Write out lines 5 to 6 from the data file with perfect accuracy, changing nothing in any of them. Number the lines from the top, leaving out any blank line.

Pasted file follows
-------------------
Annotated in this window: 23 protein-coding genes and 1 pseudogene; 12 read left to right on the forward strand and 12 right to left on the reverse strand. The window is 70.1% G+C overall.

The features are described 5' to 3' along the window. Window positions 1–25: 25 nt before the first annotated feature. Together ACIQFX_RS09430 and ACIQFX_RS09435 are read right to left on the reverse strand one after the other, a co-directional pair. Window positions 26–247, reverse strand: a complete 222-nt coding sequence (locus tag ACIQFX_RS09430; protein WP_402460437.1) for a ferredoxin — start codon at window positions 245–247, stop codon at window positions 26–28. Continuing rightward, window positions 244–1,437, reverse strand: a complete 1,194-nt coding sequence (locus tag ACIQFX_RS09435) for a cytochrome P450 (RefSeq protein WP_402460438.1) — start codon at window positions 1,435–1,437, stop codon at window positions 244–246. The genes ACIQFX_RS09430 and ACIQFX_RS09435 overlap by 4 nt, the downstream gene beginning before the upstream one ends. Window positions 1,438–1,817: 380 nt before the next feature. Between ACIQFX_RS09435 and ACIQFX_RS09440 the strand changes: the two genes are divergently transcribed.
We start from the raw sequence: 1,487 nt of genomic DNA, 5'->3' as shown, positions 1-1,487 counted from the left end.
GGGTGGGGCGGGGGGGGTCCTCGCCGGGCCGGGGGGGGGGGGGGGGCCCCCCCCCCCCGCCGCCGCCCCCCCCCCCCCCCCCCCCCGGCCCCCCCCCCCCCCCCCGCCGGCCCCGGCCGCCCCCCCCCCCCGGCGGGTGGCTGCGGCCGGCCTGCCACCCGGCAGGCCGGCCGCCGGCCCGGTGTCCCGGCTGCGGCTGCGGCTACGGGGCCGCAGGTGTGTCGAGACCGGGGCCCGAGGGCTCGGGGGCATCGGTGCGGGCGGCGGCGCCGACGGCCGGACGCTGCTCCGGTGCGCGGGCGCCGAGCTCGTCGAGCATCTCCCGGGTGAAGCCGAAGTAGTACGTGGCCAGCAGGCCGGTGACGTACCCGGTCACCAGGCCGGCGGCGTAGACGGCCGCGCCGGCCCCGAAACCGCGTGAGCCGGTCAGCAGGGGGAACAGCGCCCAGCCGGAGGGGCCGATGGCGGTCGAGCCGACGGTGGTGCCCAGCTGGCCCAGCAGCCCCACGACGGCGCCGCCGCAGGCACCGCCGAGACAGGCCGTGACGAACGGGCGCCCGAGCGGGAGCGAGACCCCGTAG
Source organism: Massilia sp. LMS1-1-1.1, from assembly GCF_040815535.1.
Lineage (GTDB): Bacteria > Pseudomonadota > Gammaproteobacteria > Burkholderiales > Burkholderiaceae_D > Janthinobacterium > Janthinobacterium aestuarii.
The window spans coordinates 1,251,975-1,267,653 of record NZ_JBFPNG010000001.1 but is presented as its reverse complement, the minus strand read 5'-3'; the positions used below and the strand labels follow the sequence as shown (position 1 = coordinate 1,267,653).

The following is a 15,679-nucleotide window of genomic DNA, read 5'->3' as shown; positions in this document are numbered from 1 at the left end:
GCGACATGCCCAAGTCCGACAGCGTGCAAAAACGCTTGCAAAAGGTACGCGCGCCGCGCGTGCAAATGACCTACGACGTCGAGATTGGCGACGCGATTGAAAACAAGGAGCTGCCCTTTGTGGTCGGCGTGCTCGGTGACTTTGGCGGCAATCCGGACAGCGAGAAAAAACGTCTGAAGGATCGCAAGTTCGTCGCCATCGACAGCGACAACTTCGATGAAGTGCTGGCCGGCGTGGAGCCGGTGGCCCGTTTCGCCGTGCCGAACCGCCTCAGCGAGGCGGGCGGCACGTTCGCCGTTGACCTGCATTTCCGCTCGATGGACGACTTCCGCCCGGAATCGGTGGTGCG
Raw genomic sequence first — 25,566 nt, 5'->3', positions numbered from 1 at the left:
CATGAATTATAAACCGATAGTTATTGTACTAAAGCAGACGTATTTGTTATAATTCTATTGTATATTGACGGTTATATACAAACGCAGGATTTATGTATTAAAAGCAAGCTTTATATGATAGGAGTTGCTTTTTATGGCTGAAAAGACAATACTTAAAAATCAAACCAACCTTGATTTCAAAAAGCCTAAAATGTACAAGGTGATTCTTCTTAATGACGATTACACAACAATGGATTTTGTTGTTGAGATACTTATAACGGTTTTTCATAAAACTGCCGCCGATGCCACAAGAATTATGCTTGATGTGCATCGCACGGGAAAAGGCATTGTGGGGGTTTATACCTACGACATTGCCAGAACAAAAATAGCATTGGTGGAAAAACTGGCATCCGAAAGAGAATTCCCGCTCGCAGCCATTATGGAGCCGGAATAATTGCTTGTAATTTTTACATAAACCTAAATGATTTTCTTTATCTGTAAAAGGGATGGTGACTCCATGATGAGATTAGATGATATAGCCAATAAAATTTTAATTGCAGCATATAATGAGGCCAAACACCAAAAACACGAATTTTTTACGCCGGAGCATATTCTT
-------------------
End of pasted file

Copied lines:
Source organism: Massilia sp. LMS1-1-1.1, from assembly GCF_040815535.1.
Lineage (GTDB): Bacteria > Pseudomonadota > Gammaproteobacteria > Burkholderiales > Burkholderiaceae_D > Janthinobacterium > Janthinobacterium aestuarii.